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ASI Magazine: Real-Time Monitoring of Adhesive and Sealant Properties

Real-time monitoring of adhesive and sealant properties

Novel insruments for inline and production applications

Correct adjustment of the flow characteristics of sealants and thermosetting adhesives is crucial to their performance in highly automated, high speed production environments.

Automated application of sealers and adhesives in, for instance, automotive production requires that predictable, reproducible quantities are applied, and that they flow properly and remain in place during the final setting period. In the printing industry, lamination of plastic films is done on specialized high-speed machines that require close control of adhesive viscosity. Resins that are applied to fiber textiles and mats to make composite prepregs require exact staging of the matrix resin.

Flow characteristics of sealers and adhesives are traditionally measured by means of a rheometer, a delicate precision laboratory instrument that requires a skilled operator to give accurate and consistent results. Rheometer measurements are time-consuming, limiting their use to resin components before mixing, and in the case of slow-curing systems, soon after mixing. And finally, the results of rheometric testing in the laboratory are often of limited use in production monitoring, since they give insight into the past, rather than the present state of the material being applied.

Viscometers based on vibrating elements offer a viable alternative to rheometric measurements. They give fast, consistent readings, and are especially suitable for inline installations. Resonant sensors can be installed directly in process lines carrying sealants, adhesives or other fluids, and can be used to either monitor the characteristics of the flowing fluid, or can be connected to control systems that dynamically adjust the flow characteristics of the fluid by addition of diluents or other additives.  Such feedback control of process viscosity is a well-known and proven method to, for instance, maintain color accuracy during long, high-speed runs in flexographic and gravure printing plants. [1]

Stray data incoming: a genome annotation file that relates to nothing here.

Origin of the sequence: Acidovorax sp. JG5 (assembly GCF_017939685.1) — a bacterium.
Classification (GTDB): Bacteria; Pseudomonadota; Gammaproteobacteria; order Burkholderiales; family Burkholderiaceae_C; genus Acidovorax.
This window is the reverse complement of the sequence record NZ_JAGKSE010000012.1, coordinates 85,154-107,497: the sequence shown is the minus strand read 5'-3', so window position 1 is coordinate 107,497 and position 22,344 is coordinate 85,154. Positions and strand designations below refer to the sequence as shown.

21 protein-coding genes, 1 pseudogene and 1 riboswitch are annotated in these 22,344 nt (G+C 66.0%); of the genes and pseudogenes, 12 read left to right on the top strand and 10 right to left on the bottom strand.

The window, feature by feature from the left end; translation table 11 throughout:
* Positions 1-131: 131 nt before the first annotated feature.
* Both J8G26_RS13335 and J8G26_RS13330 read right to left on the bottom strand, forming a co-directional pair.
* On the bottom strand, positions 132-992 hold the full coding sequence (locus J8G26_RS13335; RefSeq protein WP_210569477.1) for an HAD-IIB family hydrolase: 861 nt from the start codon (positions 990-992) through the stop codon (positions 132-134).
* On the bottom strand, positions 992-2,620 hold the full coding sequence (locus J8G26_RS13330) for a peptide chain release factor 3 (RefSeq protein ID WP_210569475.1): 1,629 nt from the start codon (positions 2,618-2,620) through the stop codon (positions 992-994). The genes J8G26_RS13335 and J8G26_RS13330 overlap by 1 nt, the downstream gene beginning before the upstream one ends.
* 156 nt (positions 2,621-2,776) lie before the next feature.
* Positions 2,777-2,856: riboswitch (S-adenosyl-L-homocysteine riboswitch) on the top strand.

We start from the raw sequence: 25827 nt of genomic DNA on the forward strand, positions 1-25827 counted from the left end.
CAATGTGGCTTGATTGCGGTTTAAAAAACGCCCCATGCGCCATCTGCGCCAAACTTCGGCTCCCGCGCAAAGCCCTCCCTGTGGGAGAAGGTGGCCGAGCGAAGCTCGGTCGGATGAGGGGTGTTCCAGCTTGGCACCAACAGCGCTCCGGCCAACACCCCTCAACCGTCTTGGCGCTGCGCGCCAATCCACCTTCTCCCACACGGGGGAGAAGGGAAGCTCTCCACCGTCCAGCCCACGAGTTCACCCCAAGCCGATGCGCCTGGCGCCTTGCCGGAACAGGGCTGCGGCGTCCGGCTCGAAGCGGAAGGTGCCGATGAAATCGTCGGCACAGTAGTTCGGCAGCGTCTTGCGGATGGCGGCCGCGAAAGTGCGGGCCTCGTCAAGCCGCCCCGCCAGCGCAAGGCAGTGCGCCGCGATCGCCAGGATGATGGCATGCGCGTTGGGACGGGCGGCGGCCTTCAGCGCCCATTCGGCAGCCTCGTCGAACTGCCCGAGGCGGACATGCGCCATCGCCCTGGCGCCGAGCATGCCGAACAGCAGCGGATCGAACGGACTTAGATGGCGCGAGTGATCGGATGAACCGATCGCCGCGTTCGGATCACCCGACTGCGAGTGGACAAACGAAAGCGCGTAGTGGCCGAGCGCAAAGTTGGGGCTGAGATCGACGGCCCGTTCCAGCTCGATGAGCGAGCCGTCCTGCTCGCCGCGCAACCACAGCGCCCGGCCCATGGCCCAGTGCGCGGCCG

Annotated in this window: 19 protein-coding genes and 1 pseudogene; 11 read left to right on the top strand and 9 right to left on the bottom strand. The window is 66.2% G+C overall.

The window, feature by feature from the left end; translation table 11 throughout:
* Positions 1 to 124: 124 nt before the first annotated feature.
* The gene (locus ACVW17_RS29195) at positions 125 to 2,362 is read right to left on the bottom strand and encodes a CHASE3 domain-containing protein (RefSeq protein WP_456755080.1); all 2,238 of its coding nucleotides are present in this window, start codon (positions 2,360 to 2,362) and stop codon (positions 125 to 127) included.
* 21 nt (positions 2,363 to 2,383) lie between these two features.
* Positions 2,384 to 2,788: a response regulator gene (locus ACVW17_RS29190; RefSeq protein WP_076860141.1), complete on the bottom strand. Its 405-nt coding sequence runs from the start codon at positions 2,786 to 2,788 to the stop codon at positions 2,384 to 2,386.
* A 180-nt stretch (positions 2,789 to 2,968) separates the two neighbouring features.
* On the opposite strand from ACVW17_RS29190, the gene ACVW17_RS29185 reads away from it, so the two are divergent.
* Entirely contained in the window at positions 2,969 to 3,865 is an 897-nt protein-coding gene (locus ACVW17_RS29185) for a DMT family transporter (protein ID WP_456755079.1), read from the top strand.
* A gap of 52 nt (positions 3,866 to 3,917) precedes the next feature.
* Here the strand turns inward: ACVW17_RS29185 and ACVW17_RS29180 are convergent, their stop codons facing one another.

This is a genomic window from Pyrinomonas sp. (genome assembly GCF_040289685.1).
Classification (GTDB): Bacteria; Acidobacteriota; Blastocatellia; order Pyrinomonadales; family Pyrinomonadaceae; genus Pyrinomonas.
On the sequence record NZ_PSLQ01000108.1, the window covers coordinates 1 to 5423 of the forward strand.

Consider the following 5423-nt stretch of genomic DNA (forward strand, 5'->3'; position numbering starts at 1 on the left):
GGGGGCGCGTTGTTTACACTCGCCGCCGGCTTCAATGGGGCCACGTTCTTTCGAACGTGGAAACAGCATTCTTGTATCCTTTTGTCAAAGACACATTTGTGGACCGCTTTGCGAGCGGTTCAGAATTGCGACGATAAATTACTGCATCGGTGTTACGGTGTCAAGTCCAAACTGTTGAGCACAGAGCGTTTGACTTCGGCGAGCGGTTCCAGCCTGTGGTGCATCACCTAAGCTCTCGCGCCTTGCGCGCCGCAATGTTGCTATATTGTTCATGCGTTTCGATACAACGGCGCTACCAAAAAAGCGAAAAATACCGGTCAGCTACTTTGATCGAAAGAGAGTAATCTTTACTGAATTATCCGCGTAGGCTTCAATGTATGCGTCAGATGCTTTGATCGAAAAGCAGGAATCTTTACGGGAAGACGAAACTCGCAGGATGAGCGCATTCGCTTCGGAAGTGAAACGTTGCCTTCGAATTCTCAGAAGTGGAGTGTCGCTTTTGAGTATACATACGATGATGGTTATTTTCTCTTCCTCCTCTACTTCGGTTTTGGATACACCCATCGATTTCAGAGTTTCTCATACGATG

Figure 1. Inline viscometer (left) and installed in a flowline adapter for inline applications.Figure 1. Inline viscometer (left) and installed in a flowline adapter for inline applications.

Figure 1. Inline viscometer (left) and installed in a flowline adapter for inline applications.

Adhesives and sealants offer an additional challenge to viscosity measurement and control because of their highly non-Newtonian flow characteristics. A Newtonian fluid displays the same viscosity no matter what the spindle speed of a rotating instrument, such as a rheometer or viscometer. Non-Newtonian fluids are shear-rate sensitive – their measured viscosity depends on the spindle speed of a rotational rheometer, or on the vibrational characteristics of a device based on a mechanical resonator.

Shear-dependent behavior is essential for most adhesives and sealants. They must flow freely as they are applied to the substrate, but must remain in place until they are fully set, without sagging or dripping from the joint. Such materials are not only shear-rate dependent, but may require a certain amount of force to get them moving. They behave like solids when undisturbed, but when a certain yield stress is exceeded, they flow like liquids. And they may be time dependent, or thixotropic, remaining fluid after they are sheared and only reverting to solid form after a certain recovery time.